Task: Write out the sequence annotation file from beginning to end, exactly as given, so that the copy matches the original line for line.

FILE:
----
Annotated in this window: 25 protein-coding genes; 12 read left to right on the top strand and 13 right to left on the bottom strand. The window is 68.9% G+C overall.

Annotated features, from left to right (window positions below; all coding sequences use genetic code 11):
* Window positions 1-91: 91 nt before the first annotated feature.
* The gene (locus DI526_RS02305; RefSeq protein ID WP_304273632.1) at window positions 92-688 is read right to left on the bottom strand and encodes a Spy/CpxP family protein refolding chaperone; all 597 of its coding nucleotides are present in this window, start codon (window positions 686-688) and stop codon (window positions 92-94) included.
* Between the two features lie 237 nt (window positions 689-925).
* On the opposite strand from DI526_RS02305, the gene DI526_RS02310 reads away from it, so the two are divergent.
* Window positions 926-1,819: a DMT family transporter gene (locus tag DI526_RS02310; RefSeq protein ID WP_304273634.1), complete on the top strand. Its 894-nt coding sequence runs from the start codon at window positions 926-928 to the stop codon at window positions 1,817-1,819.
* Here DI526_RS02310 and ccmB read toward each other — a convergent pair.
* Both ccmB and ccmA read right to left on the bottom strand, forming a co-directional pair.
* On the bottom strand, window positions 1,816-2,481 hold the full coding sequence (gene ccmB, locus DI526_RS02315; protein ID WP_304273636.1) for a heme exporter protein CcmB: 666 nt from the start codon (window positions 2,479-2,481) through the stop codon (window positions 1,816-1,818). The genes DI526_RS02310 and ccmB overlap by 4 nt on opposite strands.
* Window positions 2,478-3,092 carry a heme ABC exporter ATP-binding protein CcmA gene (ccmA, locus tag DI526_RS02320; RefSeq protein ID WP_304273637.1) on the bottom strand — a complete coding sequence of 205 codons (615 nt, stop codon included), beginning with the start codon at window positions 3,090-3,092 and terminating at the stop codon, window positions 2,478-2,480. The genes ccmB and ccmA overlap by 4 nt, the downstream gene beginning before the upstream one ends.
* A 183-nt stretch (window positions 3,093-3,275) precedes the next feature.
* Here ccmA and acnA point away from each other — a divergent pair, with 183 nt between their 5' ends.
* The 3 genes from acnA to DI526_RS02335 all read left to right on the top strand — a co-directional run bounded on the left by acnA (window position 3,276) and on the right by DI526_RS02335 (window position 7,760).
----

Annotated in this window: 25 protein-coding genes; 12 read left to right on the top strand and 13 right to left on the bottom strand. The window is 68.9% G+C overall.

Annotated features, from left to right (window positions below; all coding sequences use genetic code 11):
* Window positions 1-91: 91 nt before the first annotated feature.
* The gene (locus DI526_RS02305; RefSeq protein ID WP_304273632.1) at window positions 92-688 is read right to left on the bottom strand and encodes a Spy/CpxP family protein refolding chaperone; all 597 of its coding nucleotides are present in this window, start codon (window positions 686-688) and stop codon (window positions 92-94) included.
* Between the two features lie 237 nt (window positions 689-925).
* On the opposite strand from DI526_RS02305, the gene DI526_RS02310 reads away from it, so the two are divergent.
* Window positions 926-1,819: a DMT family transporter gene (locus tag DI526_RS02310; RefSeq protein ID WP_304273634.1), complete on the top strand. Its 894-nt coding sequence runs from the start codon at window positions 926-928 to the stop codon at window positions 1,817-1,819.
* Here DI526_RS02310 and ccmB read toward each other — a convergent pair.
* Both ccmB and ccmA read right to left on the bottom strand, forming a co-directional pair.
* On the bottom strand, window positions 1,816-2,481 hold the full coding sequence (gene ccmB, locus DI526_RS02315; protein ID WP_304273636.1) for a heme exporter protein CcmB: 666 nt from the start codon (window positions 2,479-2,481) through the stop codon (window positions 1,816-1,818). The genes DI526_RS02310 and ccmB overlap by 4 nt on opposite strands.
* Window positions 2,478-3,092 carry a heme ABC exporter ATP-binding protein CcmA gene (ccmA, locus tag DI526_RS02320; RefSeq protein ID WP_304273637.1) on the bottom strand — a complete coding sequence of 205 codons (615 nt, stop codon included), beginning with the start codon at window positions 3,090-3,092 and terminating at the stop codon, window positions 2,478-2,480. The genes ccmB and ccmA overlap by 4 nt, the downstream gene beginning before the upstream one ends.
* A 183-nt stretch (window positions 3,093-3,275) precedes the next feature.
* Here ccmA and acnA point away from each other — a divergent pair, with 183 nt between their 5' ends.
* The 3 genes from acnA to DI526_RS02335 all read left to right on the top strand — a co-directional run bounded on the left by acnA (window position 3,276) and on the right by DI526_RS02335 (window position 7,760).